This is where the problem with X-Men Origins: Wolverine begins... After killing his father, Logan spends roughly 125 years roaming the earth ventilating as many people as he can, and sometime during the Vietnam War finds his conscience, deciding enough is enough. Which I suppose is believable, we all learn as we get older and our tastes change, be it murder or milk in our coffee. The ground work has been laid for this feral animal, renowned for his berserker rage and, of course, giant blades of indestructible metal that shoot out of his fists to slice your body to ribbons.

But, when the studios start deciding to tame this beast, they rip its heart out. Wolverine was a man of mystery, an animal on the edge, a monster driven by his own code of morals, which should be conveyed in the film, and can be successfully (may I refer you to Batman Begins, suitably dark and yet appealing to a mass audience with very few compromises).

The muted tones in Wolverine do not manage to free it from the fact that this film was clearly intended for an audience far too young to be watching a crazed killer slash his way through 100 minutes of digitalised super villains. Trying to tone down murderous rage while simultaneously trying to make a film appear edgy is not the easiest of things to pull off. I'm not blood thirsty, but I do expect to see some blood... any... a drop? When you shoot a man in the head or drive a katana through his chest, I certainly expect a few spots of claret on the Persil whites, even if he has healing powers.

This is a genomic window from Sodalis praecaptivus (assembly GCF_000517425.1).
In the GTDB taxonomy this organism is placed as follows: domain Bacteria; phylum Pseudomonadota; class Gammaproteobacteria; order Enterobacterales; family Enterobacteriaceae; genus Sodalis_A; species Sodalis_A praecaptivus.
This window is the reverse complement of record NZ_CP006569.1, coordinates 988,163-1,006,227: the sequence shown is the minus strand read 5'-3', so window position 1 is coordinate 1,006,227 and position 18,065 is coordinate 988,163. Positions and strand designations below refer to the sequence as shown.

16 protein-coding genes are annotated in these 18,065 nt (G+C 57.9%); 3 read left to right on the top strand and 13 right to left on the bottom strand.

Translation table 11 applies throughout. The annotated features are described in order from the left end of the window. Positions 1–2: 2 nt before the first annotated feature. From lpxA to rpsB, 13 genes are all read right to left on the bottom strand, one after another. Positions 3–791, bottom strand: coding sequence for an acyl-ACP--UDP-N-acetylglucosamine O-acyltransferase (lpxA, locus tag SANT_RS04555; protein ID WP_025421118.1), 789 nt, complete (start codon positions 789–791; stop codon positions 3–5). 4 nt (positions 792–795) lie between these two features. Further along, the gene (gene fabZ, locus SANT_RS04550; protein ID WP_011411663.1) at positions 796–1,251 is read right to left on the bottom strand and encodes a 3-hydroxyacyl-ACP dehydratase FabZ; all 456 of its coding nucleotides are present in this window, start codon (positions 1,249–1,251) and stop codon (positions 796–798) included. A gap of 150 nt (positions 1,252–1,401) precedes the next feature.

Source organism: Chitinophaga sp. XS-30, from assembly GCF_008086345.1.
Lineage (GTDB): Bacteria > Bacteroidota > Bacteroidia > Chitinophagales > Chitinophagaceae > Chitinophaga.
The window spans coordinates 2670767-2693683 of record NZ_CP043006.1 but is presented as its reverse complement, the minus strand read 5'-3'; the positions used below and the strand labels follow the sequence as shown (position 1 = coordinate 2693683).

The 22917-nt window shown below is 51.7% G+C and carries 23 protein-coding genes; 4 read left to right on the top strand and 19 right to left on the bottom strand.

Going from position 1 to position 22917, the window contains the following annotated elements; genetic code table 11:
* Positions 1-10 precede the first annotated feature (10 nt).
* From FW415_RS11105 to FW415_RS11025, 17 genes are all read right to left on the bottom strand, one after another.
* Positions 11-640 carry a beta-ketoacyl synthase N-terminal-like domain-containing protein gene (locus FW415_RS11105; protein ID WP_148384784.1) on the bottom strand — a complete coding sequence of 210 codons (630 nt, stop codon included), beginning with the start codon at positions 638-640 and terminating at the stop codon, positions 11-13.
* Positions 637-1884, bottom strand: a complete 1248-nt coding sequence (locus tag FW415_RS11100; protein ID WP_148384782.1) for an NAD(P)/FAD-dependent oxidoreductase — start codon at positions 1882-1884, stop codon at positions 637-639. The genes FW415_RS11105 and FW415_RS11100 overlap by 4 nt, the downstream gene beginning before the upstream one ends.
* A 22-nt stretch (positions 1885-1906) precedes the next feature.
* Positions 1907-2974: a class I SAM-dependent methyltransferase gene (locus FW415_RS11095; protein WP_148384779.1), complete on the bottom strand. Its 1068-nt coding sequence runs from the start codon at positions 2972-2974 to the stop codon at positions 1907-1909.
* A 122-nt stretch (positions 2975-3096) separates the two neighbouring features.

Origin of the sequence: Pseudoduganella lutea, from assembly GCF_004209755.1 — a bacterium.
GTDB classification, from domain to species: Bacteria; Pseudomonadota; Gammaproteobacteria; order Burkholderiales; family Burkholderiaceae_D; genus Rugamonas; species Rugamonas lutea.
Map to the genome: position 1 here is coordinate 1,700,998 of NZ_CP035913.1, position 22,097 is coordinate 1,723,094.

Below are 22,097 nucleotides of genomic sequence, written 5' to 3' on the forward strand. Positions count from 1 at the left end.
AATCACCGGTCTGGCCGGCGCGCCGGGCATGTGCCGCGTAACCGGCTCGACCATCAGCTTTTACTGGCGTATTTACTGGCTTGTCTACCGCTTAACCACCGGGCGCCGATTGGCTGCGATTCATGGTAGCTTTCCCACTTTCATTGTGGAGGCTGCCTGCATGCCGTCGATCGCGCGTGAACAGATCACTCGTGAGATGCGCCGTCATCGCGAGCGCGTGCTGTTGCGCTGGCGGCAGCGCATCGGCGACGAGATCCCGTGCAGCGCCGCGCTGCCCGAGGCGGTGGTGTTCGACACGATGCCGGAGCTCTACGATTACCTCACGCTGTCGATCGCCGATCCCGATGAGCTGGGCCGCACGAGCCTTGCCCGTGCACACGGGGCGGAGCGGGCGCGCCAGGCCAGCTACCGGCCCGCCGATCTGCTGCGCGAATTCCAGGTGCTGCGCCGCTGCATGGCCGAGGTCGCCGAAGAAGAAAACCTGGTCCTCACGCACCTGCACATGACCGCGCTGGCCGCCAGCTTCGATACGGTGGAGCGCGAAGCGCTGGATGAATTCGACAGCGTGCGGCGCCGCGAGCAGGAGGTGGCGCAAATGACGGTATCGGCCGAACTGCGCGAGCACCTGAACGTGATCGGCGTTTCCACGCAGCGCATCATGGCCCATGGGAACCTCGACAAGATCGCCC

Hugh Jackman doesn't play Wolverine, he IS Wolverine, I couldn't fault the man if I tried, it's just a shame that the characters around him were are dire need of grounding. The long awaited film appearance of Gambit, a mutant that channels energy through objects resulting in massive destructive discharges was less than explosive. Much of what made the comic version of him is gone. His trademark gloves are no longer, his smokey allure, rough, Johnny Depp like sexiness is replaced with a more clean cut, safer image. He also seems to bounce around like a fairy, which is neither here nor there, but doesn’t do much for the rough and ready Cajun.

One of the biggest disappointments is Deadpool. In his original form as Wade Wilson, played by Ryan Reynolds, he is one of the better characters in the film. His on screen time, albeit short, is funny and witty, offsetting him perfectly from Wolverine's moody grumbling. Deadpool, for those who are not familiar is a highly skilled super assassin with healing abilities and metal re-enforced skeleton, like Wolverine, and blessed with vociferous wit. He is a tremendously popular comic character, and certainly worthy of his own film.

This Deadpool, however, is over the top and reinvented for maximum destruction. Sure, we must accept we are in the world of the super hero, they don't die, they fly, they do all sorts of ridiculous things, but even within the context of the World of Marvel, he is a bit much.

So aside from it being a bloodless film about a sociopath with giant razor blades who can't die made for 12 year olds, an origins story with terrible character development, and rewriting perfectly good, pre-existing storylines and comic characters... It's a great action film, but not one that stands among Marvel's finest moments. I think I'll go watch Batman Begins again.

X-Men Origins: Wolverine is in cinemas now.